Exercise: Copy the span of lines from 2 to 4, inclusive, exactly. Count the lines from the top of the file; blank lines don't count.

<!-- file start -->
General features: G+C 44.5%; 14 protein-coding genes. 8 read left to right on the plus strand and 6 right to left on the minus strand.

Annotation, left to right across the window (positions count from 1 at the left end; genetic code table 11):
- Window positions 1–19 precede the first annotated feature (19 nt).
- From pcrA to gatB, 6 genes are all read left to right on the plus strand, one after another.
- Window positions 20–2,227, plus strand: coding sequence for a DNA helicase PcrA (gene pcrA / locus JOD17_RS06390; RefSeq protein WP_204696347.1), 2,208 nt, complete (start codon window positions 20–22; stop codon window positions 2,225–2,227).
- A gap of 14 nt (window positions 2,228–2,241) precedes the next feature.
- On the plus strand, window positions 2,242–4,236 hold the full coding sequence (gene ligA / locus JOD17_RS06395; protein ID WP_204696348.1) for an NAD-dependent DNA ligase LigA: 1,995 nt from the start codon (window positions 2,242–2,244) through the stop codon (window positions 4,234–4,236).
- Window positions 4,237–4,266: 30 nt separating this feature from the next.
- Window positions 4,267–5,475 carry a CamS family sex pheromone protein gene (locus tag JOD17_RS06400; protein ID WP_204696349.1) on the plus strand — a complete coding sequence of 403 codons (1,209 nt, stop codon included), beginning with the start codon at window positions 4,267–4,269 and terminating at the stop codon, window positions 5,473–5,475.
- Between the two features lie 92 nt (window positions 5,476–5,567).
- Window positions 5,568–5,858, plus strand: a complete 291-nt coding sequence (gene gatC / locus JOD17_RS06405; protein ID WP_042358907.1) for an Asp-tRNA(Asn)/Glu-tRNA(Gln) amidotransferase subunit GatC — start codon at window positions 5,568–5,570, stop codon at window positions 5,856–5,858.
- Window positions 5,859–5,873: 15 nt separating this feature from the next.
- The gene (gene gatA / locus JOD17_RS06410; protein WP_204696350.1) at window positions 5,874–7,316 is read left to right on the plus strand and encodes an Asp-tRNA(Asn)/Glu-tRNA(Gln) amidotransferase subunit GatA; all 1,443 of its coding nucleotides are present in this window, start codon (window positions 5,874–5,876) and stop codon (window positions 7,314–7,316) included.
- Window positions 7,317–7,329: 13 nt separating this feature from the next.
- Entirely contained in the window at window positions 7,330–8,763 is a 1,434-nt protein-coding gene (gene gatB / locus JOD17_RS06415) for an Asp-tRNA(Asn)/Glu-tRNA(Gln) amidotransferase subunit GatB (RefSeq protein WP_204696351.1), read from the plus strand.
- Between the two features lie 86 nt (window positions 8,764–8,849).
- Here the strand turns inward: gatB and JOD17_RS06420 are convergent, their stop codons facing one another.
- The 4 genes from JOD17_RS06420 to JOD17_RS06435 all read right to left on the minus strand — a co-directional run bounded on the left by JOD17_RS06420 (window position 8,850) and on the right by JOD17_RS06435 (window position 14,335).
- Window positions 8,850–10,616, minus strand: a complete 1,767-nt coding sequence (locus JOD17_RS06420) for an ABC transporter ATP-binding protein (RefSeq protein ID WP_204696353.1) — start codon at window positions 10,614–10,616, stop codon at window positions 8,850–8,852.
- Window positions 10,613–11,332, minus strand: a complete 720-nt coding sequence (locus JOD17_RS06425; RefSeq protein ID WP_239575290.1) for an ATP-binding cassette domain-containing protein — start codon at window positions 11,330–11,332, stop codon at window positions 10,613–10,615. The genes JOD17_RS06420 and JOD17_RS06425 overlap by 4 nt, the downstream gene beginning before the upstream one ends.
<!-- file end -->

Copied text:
Annotation, left to right across the window (positions count from 1 at the left end; genetic code table 11):
- Window positions 1–19 precede the first annotated feature (19 nt).
- From pcrA to gatB, 6 genes are all read left to right on the plus strand, one after another.